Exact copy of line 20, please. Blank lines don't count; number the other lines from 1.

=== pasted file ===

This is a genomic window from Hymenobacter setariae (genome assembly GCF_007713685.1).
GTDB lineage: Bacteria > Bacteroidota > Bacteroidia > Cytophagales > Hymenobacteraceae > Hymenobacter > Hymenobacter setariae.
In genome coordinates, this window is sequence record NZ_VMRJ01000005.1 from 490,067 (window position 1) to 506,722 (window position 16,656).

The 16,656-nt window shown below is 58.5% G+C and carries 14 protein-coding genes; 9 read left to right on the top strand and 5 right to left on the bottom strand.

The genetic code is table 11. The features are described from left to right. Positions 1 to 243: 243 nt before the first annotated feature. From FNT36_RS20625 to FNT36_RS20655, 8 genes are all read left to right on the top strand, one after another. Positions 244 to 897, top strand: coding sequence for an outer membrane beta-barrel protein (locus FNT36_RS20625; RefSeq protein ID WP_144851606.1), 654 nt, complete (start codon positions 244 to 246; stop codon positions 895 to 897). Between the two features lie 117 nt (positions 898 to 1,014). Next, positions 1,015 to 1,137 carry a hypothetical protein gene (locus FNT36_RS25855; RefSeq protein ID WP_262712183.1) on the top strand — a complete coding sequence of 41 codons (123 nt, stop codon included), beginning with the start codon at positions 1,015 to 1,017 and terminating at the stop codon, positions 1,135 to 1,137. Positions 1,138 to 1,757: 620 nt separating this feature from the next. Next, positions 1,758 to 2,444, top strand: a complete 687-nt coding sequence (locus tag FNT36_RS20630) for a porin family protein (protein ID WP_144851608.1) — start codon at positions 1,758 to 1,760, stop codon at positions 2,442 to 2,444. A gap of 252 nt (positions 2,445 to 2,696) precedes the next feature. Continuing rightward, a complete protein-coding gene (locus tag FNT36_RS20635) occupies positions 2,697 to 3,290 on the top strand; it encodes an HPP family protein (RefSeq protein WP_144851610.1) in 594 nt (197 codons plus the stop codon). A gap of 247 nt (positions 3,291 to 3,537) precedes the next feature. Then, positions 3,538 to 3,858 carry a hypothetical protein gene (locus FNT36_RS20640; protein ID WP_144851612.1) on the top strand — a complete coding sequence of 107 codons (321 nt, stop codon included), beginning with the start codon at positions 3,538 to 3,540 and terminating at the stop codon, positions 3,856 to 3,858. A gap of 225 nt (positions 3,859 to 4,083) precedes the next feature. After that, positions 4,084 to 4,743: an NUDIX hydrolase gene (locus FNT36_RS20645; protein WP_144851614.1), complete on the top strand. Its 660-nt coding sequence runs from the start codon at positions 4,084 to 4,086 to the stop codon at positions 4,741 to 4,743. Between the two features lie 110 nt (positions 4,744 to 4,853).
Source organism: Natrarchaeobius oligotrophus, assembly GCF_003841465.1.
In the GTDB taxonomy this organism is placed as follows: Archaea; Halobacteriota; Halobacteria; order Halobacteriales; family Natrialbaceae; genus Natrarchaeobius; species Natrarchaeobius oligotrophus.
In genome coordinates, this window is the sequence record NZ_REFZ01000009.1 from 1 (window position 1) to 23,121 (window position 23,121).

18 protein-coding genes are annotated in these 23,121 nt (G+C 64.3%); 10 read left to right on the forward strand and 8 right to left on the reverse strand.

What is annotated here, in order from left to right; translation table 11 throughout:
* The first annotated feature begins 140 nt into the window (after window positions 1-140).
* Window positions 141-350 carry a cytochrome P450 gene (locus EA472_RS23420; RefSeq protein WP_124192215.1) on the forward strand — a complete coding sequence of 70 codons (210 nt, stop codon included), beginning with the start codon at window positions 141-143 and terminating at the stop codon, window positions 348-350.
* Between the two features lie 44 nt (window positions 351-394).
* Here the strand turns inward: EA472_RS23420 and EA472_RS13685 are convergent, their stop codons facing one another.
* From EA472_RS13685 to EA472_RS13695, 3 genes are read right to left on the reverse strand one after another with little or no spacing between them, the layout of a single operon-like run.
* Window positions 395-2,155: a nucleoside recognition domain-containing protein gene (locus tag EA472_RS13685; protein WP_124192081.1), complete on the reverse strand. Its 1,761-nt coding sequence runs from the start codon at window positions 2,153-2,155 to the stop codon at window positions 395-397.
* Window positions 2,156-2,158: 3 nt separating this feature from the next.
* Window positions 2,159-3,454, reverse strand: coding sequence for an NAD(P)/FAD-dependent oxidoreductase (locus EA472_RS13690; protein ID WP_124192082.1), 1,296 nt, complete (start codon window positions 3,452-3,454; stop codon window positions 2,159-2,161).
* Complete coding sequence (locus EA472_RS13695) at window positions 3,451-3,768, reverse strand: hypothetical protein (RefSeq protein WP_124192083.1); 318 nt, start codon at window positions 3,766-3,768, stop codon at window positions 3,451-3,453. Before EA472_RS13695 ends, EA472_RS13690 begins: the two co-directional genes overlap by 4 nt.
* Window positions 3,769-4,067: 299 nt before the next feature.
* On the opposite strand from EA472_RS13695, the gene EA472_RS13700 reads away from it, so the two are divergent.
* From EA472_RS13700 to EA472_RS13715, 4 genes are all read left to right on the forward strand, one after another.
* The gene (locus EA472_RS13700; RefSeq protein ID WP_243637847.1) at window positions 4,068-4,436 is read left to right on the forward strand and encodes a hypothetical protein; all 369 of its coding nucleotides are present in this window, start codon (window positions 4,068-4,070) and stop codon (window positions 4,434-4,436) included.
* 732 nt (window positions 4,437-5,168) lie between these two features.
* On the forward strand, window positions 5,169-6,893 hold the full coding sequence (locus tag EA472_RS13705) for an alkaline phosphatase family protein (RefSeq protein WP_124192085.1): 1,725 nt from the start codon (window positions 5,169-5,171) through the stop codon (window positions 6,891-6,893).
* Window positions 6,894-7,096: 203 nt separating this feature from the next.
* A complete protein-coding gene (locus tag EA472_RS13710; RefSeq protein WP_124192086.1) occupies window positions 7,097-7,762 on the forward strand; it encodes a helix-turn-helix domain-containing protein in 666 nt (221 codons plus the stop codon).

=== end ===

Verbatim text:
* Window positions 3,769-4,067: 299 nt before the next feature.